Posted by timothy
from the woo-top-of-the-list-awesome dept.
geek4 writes with this excerpt from eWeek Europe: "Data from the Environmental Working Group places the BlackBerry Bold 9700 as the mobile device with the highest legal levels of cell phone radiation among popular smartphones. Research In Motion's BlackBerry Bold 9700 scores the highest among popular smartphones for exposing users to the highest legal levels of cell phone radiation, according to the latest 2010 Environmental Working Group ranking. Following the Bold 9700 are the Motorola Droid, the LG Chocolate and Google's HTC Nexus One. The rankings still put the phones well within federal guidelines and rules."
Operating Systems

Which Linux For Non-Techie Windows Users? 766

Posted by Soulskill
from the first-one's-free dept.
obarthelemy writes "Having at last gotten Linux to run satisfactorily on my own PCs, I'd now like to start transitioning friends and family from XP to Linux instead of Windows 7. The catch is that these guys don't understand or care much about computers, so the transition has to be as seamless and painless as possible. Actually, they won't care for new things; even the upcoming upgrade to Windows 7 would be a pain and a bother, which is a great opportunity for Linux. I'm not too concerned about software (most of them only need browser, IM, VLC, mail and a Powerpoint viewer for all those fascinating attachments). What I'm concerned about is OS look-and-feel and interface — system bar on the bottom with clock, trash, info on the right, menu on the left, menu items similar to those of Windows. Is it better to shoot for a very targeted distro? Which would you recommend? Are there themes/skins for mainstream distributions instead? I've been looking around the web, and it's hard to gauge which distros are well-done and reasonably active."

Comment: Re:Define "consumable" (Score 1) 240

by Sillygates (#31128890) Attached to: A Printer That Uses No Consumables

Yeah, they're re-usable. But if it's stuck in a filing cabinet then you can't re-use it now can you.

And, even in a good office, I'd be amazed if even half of them got recycled into the system, and not lost/thrown away.

Confidential documents?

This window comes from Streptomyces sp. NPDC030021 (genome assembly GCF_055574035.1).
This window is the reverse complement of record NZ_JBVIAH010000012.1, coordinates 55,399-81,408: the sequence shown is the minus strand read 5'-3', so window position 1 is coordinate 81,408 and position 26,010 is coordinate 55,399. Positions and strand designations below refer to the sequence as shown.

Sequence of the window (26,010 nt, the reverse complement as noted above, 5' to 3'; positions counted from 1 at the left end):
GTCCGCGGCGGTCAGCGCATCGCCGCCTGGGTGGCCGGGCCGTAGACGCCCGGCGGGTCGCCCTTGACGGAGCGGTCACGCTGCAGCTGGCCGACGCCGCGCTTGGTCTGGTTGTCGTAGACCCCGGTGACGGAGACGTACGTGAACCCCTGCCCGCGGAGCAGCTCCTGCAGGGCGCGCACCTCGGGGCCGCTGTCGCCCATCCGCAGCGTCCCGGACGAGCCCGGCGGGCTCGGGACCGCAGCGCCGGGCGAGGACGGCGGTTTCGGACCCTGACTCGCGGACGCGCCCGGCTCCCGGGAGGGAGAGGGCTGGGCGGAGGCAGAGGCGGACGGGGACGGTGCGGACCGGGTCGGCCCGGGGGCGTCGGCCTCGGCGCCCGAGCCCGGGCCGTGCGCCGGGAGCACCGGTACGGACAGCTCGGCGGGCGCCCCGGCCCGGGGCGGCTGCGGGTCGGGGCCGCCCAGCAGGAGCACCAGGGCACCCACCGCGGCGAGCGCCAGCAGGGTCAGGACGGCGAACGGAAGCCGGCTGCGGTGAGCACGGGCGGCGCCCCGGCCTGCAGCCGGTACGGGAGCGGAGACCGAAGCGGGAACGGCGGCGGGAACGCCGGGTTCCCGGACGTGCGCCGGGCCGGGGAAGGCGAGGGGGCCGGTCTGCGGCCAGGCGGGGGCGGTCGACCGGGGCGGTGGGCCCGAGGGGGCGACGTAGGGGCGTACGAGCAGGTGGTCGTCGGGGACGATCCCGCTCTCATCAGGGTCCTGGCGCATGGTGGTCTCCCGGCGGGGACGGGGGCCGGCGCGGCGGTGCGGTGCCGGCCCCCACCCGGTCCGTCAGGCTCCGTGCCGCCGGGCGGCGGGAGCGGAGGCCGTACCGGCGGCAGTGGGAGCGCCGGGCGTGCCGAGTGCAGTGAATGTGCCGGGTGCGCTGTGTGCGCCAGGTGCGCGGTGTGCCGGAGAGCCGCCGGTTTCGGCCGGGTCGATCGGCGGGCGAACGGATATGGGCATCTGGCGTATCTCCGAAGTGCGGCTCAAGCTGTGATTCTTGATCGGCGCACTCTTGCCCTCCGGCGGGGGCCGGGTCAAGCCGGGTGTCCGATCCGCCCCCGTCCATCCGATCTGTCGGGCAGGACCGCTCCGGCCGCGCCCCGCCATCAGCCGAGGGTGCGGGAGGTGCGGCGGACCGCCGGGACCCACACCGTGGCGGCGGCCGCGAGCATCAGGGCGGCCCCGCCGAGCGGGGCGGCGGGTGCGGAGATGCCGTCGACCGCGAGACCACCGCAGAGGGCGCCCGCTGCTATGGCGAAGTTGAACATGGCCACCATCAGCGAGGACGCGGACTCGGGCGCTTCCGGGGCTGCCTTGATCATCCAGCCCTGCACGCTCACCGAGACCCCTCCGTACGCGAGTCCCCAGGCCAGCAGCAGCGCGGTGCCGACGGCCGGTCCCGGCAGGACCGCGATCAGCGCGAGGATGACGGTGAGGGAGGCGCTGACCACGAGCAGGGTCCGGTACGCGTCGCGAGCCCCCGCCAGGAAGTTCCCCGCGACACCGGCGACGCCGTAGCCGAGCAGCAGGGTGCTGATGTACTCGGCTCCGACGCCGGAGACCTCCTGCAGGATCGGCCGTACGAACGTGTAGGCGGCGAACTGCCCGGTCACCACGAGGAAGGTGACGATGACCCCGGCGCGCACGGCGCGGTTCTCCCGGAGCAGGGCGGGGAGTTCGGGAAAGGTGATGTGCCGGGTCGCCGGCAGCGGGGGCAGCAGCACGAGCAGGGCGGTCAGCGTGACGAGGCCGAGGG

* Recovery of the last print might be possible?
* It's a pain to erase the pages (refeeding into an appliance)

The Internet

Verizon Blocking 4chan 677

Posted by ScuttleMonkey
from the and-nothing-of-value-was-lost dept.
An anonymous reader writes "According to 4chan's owner and administrator 'moot,' Verizon has explicitly blocked all traffic on their network from boards.4chan.org, where all of 4chan's boards are located. Moot explains that only traffic to and from port 80 is being dropped and they were able to confirm that it was intentional. 4chan's downtime for Verizon users has been in effect for at least 72 hours since Saturday, February 7."
Power

Physicists Discover How To Teleport Energy 365

Posted by ScuttleMonkey
from the scott-me-up-beamy dept.
MikeChino writes "A physicist at Tohoku University in Japan has figured out how to teleport energy from one point in the universe to another. The technique is based upon prior research that shows it's possible to teleport information from one location to another, and involves making a measurement on each [of] an entangled pair of particles. The measurement on the first particle injects quantum energy into the system, and then by carefully choosing the measurement to do so on the second particle, it is possible to extract the original energy. Heady stuff, but essentially it means that you can inject energy at one point in the universe and extract it from somewhere else without changing the energy of the system as a whole."